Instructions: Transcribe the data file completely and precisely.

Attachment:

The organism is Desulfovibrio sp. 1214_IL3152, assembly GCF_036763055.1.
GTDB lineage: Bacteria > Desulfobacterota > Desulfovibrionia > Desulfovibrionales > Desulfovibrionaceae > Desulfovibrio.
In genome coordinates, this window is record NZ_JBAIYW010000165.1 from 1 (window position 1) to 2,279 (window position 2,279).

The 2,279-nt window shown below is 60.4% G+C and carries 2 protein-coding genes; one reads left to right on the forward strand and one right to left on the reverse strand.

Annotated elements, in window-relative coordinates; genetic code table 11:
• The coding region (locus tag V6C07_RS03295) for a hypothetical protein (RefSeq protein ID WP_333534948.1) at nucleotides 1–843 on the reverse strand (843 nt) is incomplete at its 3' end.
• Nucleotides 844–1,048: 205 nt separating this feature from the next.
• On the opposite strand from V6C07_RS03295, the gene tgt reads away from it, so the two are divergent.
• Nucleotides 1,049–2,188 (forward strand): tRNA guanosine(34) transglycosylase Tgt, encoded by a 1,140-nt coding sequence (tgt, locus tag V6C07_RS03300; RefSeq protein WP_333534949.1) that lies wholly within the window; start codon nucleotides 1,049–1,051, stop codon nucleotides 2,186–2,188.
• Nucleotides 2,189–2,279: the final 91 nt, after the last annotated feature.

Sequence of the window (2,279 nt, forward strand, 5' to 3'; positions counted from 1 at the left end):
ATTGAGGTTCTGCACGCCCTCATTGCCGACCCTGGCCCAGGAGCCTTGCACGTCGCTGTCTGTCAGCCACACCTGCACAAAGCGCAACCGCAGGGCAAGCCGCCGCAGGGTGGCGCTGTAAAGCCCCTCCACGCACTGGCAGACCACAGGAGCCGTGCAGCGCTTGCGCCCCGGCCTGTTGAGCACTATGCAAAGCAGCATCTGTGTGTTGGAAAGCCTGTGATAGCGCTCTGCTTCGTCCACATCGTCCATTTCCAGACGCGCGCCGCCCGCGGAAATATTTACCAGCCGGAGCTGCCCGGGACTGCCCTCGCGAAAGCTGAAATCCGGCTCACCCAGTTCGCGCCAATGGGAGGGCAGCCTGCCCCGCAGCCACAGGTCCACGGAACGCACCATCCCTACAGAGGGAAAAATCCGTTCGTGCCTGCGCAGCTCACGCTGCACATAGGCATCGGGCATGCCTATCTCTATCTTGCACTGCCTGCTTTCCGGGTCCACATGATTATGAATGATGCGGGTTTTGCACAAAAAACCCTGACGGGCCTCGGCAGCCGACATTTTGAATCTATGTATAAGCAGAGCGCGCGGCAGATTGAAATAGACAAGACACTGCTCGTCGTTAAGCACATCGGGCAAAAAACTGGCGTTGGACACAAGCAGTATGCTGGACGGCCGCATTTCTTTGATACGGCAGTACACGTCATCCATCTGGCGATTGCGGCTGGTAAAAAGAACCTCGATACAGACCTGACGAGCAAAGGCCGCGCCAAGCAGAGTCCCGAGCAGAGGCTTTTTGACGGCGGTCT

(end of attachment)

The organism is Desulfovibrio sp. 1214_IL3152, assembly GCF_036763055.1.
GTDB lineage: Bacteria > Desulfobacterota > Desulfovibrionia > Desulfovibrionales > Desulfovibrionaceae > Desulfovibrio.
In genome coordinates, this window is record NZ_JBAIYW010000165.1 from 1 (window position 1) to 2,279 (window position 2,279).

The 2,279-nt window shown below is 60.4% G+C and carries 2 protein-coding genes; one reads left to right on the forward strand and one right to left on the reverse strand.

Annotated elements, in window-relative coordinates; genetic code table 11:
• The coding region (locus tag V6C07_RS03295) for a hypothetical protein (RefSeq protein ID WP_333534948.1) at nucleotides 1–843 on the reverse strand (843 nt) is incomplete at its 3' end.
• Nucleotides 844–1,048: 205 nt separating this feature from the next.
• On the opposite strand from V6C07_RS03295, the gene tgt reads away from it, so the two are divergent.
• Nucleotides 1,049–2,188 (forward strand): tRNA guanosine(34) transglycosylase Tgt, encoded by a 1,140-nt coding sequence (tgt, locus tag V6C07_RS03300; RefSeq protein WP_333534949.1) that lies wholly within the window; start codon nucleotides 1,049–1,051, stop codon nucleotides 2,186–2,188.
• Nucleotides 2,189–2,279: the final 91 nt, after the last annotated feature.

Sequence of the window (2,279 nt, forward strand, 5' to 3'; positions counted from 1 at the left end):
ATTGAGGTTCTGCACGCCCTCATTGCCGACCCTGGCCCAGGAGCCTTGCACGTCGCTGTCTGTCAGCCACACCTGCACAAAGCGCAACCGCAGGGCAAGCCGCCGCAGGGTGGCGCTGTAAAGCCCCTCCACGCACTGGCAGACCACAGGAGCCGTGCAGCGCTTGCGCCCCGGCCTGTTGAGCACTATGCAAAGCAGCATCTGTGTGTTGGAAAGCCTGTGATAGCGCTCTGCTTCGTCCACATCGTCCATTTCCAGACGCGCGCCGCCCGCGGAAATATTTACCAGCCGGAGCTGCCCGGGACTGCCCTCGCGAAAGCTGAAATCCGGCTCACCCAGTTCGCGCCAATGGGAGGGCAGCCTGCCCCGCAGCCACAGGTCCACGGAACGCACCATCCCTACAGAGGGAAAAATCCGTTCGTGCCTGCGCAGCTCACGCTGCACATAGGCATCGGGCATGCCTATCTCTATCTTGCACTGCCTGCTTTCCGGGTCCACATGATTATGAATGATGCGGGTTTTGCACAAAAAACCCTGACGGGCCTCGGCAGCCGACATTTTGAATCTATGTATAAGCAGAGCGCGCGGCAGATTGAAATAGACAAGACACTGCTCGTCGTTAAGCACATCGGGCAAAAAACTGGCGTTGGACACAAGCAGTATGCTGGACGGCCGCATTTCTTTGATACGGCAGTACACGTCATCCATCTGGCGATTGCGGCTGGTAAAAAGAACCTCGATACAGACCTGACGAGCAAAGGCCGCGCCAAGCAGAGTCCCGAGCAGAGGCTTTTTGACGGCGGTCT